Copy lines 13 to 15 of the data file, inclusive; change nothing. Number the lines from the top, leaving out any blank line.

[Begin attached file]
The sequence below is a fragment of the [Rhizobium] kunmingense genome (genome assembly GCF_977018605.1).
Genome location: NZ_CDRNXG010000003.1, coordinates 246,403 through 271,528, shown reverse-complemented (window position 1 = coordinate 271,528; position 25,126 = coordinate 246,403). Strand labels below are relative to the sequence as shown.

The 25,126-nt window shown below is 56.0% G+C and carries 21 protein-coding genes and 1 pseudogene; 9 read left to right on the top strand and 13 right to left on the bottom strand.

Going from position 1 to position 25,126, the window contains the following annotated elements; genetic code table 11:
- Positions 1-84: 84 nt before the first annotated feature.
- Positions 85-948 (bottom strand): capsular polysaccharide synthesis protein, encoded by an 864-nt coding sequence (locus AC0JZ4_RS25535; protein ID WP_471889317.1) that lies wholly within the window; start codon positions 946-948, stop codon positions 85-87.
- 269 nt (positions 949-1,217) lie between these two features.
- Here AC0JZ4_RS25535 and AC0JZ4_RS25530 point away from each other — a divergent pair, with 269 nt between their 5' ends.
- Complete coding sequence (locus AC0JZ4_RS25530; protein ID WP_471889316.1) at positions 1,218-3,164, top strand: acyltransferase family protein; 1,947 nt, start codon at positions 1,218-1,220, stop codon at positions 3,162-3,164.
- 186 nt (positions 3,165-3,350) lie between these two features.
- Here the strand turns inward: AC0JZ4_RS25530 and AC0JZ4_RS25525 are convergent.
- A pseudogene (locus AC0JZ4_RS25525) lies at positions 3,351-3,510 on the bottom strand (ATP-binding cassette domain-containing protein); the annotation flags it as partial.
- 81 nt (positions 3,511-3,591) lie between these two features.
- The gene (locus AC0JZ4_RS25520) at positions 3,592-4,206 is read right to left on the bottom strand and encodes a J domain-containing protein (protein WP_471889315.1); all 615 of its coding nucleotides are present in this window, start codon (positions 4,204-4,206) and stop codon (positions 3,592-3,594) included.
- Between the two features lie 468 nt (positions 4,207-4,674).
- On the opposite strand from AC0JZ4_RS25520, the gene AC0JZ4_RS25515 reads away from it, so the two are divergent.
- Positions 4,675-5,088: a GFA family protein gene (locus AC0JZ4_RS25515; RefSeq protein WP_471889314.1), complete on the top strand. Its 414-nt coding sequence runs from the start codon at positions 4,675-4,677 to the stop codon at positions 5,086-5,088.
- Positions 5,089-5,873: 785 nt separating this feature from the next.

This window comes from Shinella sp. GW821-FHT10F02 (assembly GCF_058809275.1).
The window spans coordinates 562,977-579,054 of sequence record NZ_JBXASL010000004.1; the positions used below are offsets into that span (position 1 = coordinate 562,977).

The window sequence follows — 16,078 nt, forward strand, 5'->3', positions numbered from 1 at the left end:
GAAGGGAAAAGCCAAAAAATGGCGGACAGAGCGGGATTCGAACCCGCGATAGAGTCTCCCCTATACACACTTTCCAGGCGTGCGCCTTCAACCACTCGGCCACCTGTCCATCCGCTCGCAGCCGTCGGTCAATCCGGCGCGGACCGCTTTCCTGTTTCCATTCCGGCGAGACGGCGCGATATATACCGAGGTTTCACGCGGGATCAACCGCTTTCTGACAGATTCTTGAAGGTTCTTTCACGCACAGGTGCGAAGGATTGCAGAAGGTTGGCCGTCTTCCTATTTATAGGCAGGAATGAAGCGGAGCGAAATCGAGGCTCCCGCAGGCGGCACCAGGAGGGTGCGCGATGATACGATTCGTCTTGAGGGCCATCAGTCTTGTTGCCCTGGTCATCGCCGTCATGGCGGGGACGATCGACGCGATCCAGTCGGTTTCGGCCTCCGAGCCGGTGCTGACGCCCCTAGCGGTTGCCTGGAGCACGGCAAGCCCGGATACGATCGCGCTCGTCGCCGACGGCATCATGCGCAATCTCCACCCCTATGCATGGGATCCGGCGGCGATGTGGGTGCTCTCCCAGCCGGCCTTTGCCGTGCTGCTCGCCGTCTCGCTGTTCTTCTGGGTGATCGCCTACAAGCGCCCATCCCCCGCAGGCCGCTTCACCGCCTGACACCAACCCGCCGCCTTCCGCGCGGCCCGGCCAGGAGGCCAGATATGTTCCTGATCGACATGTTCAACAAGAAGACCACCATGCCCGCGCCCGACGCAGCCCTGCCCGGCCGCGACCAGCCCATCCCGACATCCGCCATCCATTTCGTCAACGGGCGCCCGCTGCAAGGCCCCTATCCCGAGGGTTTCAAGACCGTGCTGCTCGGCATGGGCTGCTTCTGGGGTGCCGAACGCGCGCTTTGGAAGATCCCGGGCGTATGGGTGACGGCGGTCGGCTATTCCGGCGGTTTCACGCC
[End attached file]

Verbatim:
- 81 nt (positions 3,511-3,591) lie between these two features.
- The gene (locus AC0JZ4_RS25520) at positions 3,592-4,206 is read right to left on the bottom strand and encodes a J domain-containing protein (protein WP_471889315.1); all 615 of its coding nucleotides are present in this window, start codon (positions 4,204-4,206) and stop codon (positions 3,592-3,594) included.
- Between the two features lie 468 nt (positions 4,207-4,674).